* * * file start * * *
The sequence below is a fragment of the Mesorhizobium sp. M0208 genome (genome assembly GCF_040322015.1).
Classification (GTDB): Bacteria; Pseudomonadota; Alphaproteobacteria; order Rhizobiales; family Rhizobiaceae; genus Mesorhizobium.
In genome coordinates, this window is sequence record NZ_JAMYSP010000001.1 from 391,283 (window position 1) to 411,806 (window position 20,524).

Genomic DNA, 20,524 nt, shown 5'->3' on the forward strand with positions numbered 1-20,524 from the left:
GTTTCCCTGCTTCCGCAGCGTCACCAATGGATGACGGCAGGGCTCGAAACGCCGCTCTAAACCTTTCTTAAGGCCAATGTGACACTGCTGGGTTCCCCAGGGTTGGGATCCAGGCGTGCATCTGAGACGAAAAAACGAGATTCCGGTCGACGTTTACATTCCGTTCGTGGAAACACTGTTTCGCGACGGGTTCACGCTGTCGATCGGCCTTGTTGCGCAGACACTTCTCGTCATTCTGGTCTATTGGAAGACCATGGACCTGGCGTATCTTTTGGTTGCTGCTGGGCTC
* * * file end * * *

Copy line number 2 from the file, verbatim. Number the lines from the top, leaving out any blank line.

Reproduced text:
Classification (GTDB): Bacteria; Pseudomonadota; Alphaproteobacteria; order Rhizobiales; family Rhizobiaceae; genus Mesorhizobium.